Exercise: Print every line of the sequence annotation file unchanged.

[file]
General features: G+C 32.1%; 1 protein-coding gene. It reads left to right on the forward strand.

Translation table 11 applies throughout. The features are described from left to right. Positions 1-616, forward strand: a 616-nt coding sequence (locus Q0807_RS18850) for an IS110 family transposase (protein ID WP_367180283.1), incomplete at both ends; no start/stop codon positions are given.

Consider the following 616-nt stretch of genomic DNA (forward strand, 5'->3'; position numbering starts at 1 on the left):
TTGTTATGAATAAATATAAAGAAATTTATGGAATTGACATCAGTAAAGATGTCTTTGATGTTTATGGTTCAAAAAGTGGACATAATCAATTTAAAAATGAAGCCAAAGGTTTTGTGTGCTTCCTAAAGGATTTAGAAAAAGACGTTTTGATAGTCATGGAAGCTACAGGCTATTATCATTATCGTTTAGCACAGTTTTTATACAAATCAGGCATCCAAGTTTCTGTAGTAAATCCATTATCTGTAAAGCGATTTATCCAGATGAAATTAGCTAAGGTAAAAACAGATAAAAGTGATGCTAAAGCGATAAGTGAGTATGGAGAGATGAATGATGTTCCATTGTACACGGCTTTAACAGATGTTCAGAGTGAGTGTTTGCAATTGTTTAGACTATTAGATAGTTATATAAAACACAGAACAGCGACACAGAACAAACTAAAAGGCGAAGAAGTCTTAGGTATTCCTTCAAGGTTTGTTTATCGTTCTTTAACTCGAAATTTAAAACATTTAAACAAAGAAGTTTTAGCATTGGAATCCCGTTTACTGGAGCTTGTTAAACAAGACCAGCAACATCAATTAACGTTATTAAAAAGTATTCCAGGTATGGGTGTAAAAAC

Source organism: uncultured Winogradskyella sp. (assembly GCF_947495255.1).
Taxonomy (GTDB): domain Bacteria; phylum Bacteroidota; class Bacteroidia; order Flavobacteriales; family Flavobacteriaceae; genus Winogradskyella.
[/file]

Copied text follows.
General features: G+C 32.1%; 1 protein-coding gene. It reads left to right on the forward strand.

Translation table 11 applies throughout. The features are described from left to right. Positions 1-616, forward strand: a 616-nt coding sequence (locus Q0807_RS18850) for an IS110 family transposase (protein ID WP_367180283.1), incomplete at both ends; no start/stop codon positions are given.

Consider the following 616-nt stretch of genomic DNA (forward strand, 5'->3'; position numbering starts at 1 on the left):
TTGTTATGAATAAATATAAAGAAATTTATGGAATTGACATCAGTAAAGATGTCTTTGATGTTTATGGTTCAAAAAGTGGACATAATCAATTTAAAAATGAAGCCAAAGGTTTTGTGTGCTTCCTAAAGGATTTAGAAAAAGACGTTTTGATAGTCATGGAAGCTACAGGCTATTATCATTATCGTTTAGCACAGTTTTTATACAAATCAGGCATCCAAGTTTCTGTAGTAAATCCATTATCTGTAAAGCGATTTATCCAGATGAAATTAGCTAAGGTAAAAACAGATAAAAGTGATGCTAAAGCGATAAGTGAGTATGGAGAGATGAATGATGTTCCATTGTACACGGCTTTAACAGATGTTCAGAGTGAGTGTTTGCAATTGTTTAGACTATTAGATAGTTATATAAAACACAGAACAGCGACACAGAACAAACTAAAAGGCGAAGAAGTCTTAGGTATTCCTTCAAGGTTTGTTTATCGTTCTTTAACTCGAAATTTAAAACATTTAAACAAAGAAGTTTTAGCATTGGAATCCCGTTTACTGGAGCTTGTTAAACAAGACCAGCAACATCAATTAACGTTATTAAAAAGTATTCCAGGTATGGGTGTAAAAAC

Source organism: uncultured Winogradskyella sp. (assembly GCF_947495255.1).
Taxonomy (GTDB): domain Bacteria; phylum Bacteroidota; class Bacteroidia; order Flavobacteriales; family Flavobacteriaceae; genus Winogradskyella.